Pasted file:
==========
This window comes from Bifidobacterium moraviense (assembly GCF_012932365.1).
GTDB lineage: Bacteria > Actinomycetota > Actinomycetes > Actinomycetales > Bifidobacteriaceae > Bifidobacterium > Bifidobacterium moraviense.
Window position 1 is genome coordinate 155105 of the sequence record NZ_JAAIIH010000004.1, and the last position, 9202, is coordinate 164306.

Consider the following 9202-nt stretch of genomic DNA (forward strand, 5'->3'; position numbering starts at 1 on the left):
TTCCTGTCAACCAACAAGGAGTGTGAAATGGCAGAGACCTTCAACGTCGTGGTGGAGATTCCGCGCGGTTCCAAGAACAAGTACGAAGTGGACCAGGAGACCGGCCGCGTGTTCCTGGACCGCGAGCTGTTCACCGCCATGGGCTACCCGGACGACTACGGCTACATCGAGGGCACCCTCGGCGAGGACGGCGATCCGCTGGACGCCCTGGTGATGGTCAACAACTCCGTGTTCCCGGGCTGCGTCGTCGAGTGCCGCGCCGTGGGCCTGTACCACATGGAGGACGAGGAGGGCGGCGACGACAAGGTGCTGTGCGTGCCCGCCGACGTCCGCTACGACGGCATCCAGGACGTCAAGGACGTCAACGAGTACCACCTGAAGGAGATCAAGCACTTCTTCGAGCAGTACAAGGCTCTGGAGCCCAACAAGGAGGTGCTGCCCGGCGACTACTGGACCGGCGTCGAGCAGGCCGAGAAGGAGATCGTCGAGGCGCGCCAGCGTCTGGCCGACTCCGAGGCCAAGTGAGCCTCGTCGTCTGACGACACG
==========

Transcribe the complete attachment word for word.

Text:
This window comes from Bifidobacterium moraviense (assembly GCF_012932365.1).
GTDB lineage: Bacteria > Actinomycetota > Actinomycetes > Actinomycetales > Bifidobacteriaceae > Bifidobacterium > Bifidobacterium moraviense.
Window position 1 is genome coordinate 155105 of the sequence record NZ_JAAIIH010000004.1, and the last position, 9202, is coordinate 164306.

Consider the following 9202-nt stretch of genomic DNA (forward strand, 5'->3'; position numbering starts at 1 on the left):
TTCCTGTCAACCAACAAGGAGTGTGAAATGGCAGAGACCTTCAACGTCGTGGTGGAGATTCCGCGCGGTTCCAAGAACAAGTACGAAGTGGACCAGGAGACCGGCCGCGTGTTCCTGGACCGCGAGCTGTTCACCGCCATGGGCTACCCGGACGACTACGGCTACATCGAGGGCACCCTCGGCGAGGACGGCGATCCGCTGGACGCCCTGGTGATGGTCAACAACTCCGTGTTCCCGGGCTGCGTCGTCGAGTGCCGCGCCGTGGGCCTGTACCACATGGAGGACGAGGAGGGCGGCGACGACAAGGTGCTGTGCGTGCCCGCCGACGTCCGCTACGACGGCATCCAGGACGTCAAGGACGTCAACGAGTACCACCTGAAGGAGATCAAGCACTTCTTCGAGCAGTACAAGGCTCTGGAGCCCAACAAGGAGGTGCTGCCCGGCGACTACTGGACCGGCGTCGAGCAGGCCGAGAAGGAGATCGTCGAGGCGCGCCAGCGTCTGGCCGACTCCGAGGCCAAGTGAGCCTCGTCGTCTGACGACACG